Pitching has long been the pride of Japanese baseball. It is the only skill recognized with an annual award that predates its American counterpart. The Sawamura Award was first bestowed on Japan’s best pitcher in 1947, nine years before Don Newcombe of the Brooklyn Dodgers won the first Cy Young Award.
It is a novelty, then, that excellence in pitching has forged a bond between two American hurlers who have defined themselves in Nippon Professional Baseball, which is typically dominated by homegrown stars. Randy Messenger’s ninth season for the Hanshin Tigers began this year with a FaceTime message of encouragement from a former franchise ace, Gene Bacque.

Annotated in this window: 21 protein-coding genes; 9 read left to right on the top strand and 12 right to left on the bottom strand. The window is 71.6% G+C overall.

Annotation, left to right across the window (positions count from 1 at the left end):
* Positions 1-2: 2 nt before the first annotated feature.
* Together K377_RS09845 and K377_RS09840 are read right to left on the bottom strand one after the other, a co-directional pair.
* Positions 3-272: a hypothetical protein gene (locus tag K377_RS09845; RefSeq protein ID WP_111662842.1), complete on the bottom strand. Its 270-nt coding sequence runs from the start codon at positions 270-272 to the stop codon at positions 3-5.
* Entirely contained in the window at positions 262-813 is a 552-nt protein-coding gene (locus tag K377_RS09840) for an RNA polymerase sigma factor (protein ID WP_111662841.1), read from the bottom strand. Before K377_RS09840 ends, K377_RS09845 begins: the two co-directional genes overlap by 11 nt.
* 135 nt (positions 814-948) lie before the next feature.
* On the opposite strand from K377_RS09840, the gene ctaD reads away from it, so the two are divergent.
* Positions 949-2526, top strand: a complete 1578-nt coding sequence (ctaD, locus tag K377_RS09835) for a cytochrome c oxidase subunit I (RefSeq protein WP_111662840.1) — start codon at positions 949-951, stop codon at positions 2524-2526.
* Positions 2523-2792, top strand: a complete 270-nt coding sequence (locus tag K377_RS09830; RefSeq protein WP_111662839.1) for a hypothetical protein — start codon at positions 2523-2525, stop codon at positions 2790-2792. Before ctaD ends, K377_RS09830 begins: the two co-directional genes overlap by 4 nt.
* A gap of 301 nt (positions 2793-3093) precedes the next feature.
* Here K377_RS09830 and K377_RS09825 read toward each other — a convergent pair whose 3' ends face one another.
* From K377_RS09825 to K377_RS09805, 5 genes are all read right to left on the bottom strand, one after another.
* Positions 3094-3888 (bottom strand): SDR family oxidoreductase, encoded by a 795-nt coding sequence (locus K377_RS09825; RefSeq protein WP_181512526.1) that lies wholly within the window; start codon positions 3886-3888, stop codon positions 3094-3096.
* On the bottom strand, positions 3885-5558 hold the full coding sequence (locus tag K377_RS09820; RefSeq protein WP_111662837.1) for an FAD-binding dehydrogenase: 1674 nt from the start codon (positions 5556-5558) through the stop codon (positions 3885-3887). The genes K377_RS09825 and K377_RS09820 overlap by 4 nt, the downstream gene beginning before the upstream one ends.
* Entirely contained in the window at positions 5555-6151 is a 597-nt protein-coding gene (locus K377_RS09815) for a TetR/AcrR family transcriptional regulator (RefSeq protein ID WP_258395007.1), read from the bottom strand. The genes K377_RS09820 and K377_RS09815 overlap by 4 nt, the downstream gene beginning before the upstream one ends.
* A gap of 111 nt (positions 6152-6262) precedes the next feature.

“I’m always watching you,” Bacque, at the kitchen table in his Lafayette, La., home, said to Messenger, who was lounging on his couch in Kobe, Japan. “I like your style, but you’ve got to toughen up and brush them back by coming inside more or they’re just going to pick and peck you to death on the middle and away stuff.”
Bacque turns 81 in August, a day before Messenger’s 37th birthday. The two have never met in person and had never even heard of each other until 2013. That season, Messenger’s fourth in…